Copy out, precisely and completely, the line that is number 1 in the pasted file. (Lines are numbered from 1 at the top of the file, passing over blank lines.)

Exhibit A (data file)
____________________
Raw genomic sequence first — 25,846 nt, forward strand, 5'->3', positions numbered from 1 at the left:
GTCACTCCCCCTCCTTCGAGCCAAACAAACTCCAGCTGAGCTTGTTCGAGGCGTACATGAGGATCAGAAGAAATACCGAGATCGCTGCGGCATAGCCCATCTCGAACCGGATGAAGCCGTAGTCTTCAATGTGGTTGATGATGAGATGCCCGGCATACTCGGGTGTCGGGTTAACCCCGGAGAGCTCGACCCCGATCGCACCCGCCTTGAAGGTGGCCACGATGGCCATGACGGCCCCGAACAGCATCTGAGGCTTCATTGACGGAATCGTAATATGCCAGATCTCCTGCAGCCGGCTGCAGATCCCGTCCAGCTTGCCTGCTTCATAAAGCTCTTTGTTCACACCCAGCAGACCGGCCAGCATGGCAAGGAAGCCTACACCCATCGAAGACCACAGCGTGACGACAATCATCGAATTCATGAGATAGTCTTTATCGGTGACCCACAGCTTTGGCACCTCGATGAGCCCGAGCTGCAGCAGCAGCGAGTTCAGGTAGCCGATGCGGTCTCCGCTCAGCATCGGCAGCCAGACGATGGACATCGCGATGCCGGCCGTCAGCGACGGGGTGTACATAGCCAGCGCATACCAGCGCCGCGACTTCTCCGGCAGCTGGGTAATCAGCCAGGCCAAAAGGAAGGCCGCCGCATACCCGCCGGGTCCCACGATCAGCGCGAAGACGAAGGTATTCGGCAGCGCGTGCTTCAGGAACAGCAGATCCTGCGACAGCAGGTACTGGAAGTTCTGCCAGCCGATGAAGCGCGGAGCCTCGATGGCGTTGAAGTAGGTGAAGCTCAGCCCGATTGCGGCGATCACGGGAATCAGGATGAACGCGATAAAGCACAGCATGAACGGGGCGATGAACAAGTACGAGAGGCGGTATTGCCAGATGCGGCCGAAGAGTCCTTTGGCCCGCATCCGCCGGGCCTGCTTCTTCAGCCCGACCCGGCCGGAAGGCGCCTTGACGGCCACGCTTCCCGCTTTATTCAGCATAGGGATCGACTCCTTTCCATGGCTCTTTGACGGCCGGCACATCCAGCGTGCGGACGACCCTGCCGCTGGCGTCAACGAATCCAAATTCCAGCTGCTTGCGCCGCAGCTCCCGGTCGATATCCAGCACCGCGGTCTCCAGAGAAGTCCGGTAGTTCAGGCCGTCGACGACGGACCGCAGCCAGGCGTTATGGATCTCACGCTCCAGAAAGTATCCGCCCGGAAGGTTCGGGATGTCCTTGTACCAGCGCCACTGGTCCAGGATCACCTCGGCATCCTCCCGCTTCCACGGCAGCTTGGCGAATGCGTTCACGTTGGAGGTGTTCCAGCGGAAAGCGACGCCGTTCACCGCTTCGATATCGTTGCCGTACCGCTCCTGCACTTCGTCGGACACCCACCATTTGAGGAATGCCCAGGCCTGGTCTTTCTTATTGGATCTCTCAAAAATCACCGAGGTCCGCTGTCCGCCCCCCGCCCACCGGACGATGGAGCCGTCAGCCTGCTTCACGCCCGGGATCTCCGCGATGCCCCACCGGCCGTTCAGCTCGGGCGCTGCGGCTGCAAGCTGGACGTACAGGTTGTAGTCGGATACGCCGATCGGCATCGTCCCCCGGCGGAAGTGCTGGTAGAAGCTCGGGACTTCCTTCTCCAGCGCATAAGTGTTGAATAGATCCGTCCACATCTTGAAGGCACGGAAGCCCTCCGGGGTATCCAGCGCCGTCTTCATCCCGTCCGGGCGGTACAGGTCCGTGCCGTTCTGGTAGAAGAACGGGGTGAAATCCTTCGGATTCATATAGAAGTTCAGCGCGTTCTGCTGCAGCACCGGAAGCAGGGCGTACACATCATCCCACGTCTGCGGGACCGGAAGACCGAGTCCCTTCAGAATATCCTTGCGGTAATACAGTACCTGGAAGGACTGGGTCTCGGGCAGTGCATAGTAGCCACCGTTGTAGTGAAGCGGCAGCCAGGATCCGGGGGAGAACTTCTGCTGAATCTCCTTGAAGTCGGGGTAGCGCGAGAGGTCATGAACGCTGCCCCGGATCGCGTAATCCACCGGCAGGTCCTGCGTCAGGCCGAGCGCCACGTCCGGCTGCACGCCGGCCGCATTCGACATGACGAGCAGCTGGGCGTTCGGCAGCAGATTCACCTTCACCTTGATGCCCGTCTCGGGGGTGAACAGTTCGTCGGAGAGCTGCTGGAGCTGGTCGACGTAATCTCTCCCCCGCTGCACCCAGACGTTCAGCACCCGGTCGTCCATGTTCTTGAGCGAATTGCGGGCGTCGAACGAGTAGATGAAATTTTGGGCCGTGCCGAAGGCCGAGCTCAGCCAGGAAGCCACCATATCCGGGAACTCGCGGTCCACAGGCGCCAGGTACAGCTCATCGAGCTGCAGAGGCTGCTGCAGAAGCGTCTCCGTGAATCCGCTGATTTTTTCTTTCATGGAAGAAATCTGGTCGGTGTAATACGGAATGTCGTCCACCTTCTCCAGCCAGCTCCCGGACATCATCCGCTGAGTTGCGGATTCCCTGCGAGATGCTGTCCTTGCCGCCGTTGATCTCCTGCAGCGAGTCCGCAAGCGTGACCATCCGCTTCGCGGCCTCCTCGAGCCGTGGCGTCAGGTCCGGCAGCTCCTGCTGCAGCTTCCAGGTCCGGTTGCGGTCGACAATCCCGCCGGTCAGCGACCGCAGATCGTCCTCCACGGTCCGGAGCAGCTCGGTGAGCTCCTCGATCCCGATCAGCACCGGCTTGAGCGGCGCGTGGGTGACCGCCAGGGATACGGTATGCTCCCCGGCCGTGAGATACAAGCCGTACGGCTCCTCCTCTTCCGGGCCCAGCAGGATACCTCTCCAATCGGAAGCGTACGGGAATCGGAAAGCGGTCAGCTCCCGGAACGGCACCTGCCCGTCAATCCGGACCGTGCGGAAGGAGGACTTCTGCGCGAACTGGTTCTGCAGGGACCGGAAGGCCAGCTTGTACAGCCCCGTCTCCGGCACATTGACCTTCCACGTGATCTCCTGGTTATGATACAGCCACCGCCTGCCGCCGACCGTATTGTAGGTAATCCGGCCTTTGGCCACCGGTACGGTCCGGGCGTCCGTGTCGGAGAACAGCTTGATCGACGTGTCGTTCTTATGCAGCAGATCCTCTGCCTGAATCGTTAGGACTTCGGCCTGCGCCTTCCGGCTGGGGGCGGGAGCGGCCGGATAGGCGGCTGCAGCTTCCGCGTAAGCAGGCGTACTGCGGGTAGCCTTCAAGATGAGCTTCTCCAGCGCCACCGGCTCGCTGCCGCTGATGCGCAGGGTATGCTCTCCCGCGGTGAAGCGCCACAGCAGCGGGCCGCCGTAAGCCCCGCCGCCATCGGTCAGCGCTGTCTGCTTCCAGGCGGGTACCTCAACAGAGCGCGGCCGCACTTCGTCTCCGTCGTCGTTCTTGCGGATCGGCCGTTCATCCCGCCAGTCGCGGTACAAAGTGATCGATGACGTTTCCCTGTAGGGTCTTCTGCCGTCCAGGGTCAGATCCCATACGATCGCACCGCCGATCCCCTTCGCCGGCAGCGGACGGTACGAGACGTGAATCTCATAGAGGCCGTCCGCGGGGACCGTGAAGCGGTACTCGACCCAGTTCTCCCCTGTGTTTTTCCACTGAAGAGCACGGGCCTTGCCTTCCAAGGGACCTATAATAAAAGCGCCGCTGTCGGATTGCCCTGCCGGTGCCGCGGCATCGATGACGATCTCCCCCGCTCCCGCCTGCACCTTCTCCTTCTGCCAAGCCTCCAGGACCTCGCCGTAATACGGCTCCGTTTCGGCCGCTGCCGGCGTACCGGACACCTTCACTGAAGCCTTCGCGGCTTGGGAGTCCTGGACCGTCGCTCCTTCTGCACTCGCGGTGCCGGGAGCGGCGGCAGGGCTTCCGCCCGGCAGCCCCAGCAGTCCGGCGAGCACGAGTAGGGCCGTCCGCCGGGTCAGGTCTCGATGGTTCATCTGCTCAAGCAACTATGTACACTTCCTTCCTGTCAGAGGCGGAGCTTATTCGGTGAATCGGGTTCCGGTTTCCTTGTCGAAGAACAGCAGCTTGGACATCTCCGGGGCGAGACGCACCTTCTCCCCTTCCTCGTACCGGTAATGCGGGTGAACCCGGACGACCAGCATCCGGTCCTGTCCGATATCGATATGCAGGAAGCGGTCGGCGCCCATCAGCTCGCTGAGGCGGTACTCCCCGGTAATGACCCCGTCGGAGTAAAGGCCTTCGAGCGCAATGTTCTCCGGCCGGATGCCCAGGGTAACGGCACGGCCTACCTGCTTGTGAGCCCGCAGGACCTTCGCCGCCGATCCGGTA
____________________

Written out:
Raw genomic sequence first — 25,846 nt, forward strand, 5'->3', positions numbered from 1 at the left: